After over a decade of unofficial chronicles, this series finally focused on official historical records, namely The Annals of the Joseon Dynasty. Not content with just translating into images what the records narrated, the series even offered very controversial takes on many historical events and figures, such as Han Myung Hwi. Over the years, 500 Years of Joseon became one of the most controversial and popular sageuk of all time, perhaps the most important in history when it comes to redirecting the industry's attention towards real history and not popularized history.

Crisis and Resurrection

From a fan's point of view, the period between 1983 and 1998 could be referred to as the Golden Age of the genre. In addition to 500 Years of Joseon, great series like Han Myung Hwi, Jang Nok Soo, Tears of the Dragon, King of the Wind, Im Ggeok Jung, and more were made, with clear sub-genres emerging from the mold (political sageuk, war, palace intrigue). But in an industry where ratings mean money, quality doesn't always mean success. From 1992, when AGB started collecting nationwide ratings, to 1999, sageuk dramas recording ratings of over 30% could be counted on one hand. The film industry was no better, with 1993 recording a dismal 15% in domestic share and 1995's The Eternal Empire as the only respectable sageuk produced in the 90s. A change was needed, and soon.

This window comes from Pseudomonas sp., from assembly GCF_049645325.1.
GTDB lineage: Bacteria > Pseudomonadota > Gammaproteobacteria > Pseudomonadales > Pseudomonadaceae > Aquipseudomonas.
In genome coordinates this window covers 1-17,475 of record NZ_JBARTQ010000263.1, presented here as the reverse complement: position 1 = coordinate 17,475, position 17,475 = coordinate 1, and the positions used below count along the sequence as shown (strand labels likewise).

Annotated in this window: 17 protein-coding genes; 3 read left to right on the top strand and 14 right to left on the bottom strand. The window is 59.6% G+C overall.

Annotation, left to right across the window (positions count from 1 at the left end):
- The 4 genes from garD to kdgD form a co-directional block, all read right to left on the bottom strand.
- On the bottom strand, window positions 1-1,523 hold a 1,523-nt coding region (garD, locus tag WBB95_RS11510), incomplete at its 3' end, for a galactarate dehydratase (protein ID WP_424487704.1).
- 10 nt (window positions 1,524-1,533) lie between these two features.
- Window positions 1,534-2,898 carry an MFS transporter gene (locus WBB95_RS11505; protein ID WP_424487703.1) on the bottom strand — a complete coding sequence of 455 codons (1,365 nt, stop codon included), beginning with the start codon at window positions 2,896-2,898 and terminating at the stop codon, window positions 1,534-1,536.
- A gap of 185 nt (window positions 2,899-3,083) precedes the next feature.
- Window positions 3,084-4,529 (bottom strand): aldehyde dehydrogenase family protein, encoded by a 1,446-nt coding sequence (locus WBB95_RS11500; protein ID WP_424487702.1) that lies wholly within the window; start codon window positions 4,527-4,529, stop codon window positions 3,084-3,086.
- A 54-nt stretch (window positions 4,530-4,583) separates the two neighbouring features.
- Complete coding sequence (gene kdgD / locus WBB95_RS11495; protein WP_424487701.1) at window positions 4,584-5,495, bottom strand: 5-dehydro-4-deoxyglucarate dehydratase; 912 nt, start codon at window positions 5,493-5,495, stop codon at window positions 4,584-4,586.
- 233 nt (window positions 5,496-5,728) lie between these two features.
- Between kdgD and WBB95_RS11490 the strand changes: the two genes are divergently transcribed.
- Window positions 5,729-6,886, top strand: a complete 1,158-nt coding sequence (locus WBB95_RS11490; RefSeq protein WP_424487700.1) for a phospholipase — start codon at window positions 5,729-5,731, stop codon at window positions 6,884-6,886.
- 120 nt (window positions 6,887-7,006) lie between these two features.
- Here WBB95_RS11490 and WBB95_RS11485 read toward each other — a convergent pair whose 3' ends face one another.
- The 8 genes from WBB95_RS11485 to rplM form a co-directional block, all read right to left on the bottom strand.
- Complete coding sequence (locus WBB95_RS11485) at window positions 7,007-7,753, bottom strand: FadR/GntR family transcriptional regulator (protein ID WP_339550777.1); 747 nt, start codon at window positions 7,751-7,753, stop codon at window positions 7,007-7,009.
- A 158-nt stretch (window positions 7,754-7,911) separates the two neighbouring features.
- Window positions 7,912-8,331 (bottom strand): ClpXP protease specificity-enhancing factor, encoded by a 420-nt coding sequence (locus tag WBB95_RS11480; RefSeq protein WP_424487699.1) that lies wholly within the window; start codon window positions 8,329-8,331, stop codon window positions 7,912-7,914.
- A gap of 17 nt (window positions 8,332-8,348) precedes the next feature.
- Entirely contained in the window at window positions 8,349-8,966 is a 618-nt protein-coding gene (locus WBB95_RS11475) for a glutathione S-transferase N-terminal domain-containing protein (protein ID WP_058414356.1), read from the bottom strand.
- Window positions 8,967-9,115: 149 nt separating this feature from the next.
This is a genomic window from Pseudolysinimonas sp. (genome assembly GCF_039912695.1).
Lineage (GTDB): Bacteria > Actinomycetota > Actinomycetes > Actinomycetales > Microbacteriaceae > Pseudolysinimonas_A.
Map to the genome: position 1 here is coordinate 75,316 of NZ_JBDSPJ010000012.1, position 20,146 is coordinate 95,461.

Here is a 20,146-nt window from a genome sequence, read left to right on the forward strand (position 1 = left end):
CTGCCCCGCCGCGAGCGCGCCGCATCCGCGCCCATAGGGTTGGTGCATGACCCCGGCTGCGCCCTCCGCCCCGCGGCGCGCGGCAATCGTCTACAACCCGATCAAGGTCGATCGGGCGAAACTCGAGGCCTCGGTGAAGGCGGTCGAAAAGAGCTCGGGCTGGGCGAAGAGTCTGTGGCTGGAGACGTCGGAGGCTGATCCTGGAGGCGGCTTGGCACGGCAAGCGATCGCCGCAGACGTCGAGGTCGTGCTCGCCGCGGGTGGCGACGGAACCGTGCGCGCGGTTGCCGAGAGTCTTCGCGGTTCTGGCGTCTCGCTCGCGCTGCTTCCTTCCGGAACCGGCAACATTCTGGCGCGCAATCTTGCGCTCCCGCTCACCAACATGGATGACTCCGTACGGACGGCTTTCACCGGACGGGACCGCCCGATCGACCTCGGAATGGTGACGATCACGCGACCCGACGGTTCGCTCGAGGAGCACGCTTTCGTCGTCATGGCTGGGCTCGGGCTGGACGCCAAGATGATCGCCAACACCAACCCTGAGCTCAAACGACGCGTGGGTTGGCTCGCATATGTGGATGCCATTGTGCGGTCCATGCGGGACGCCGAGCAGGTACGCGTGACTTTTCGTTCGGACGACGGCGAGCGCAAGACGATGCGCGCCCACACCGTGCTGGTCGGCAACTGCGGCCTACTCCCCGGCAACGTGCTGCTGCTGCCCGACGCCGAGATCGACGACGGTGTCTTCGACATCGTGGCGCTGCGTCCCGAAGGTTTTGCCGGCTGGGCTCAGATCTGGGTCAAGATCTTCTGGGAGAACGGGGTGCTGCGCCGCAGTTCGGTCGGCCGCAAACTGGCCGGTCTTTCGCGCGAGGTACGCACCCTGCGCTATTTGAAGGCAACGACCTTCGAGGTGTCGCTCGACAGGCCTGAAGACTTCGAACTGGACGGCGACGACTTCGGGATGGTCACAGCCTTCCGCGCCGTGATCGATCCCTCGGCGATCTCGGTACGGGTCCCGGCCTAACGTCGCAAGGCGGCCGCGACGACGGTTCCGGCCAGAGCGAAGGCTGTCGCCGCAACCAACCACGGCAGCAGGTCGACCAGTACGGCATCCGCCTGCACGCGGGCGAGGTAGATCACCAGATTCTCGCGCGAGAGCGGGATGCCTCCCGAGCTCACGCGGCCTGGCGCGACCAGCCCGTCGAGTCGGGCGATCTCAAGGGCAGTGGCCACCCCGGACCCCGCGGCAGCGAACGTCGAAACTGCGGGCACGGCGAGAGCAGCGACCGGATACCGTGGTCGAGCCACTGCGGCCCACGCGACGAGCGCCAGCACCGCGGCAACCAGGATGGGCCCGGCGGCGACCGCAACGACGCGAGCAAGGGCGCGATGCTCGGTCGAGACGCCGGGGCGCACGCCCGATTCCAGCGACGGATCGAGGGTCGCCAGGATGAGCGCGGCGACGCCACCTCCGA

Understanding the problems the genre had showed since the 90s, veteran producer Lee Byung Hoon brought young star writer Choi Wan Gyu of General Hospital on board, and they embarked into a project which would change the genre forever: Hur Jun. Lee saw the genre's biggest problem as its inability to penetrate the 10-to-20 demographics, which had slowly matured into the leading force in television viewership. With countless trendy dramas boasting pretty young faces and easily digestable stories, who would sit down to watch old men with fake beards regurgitate lines from complicated historical records? For Hur Jun, Lee took the focus off the historical events and focused on the people, following the hero from humble beginnings to success as the king of Korean traditional medicine in the Joseon Dynasty. The result? Over 60% ratings, one of the top three of all time, and the birth of a new sub-genre, fusion sageuk. Infusing historical dramas with modern sensibilities, fusion sageuk would change the genre in ways even Lee could have never expected.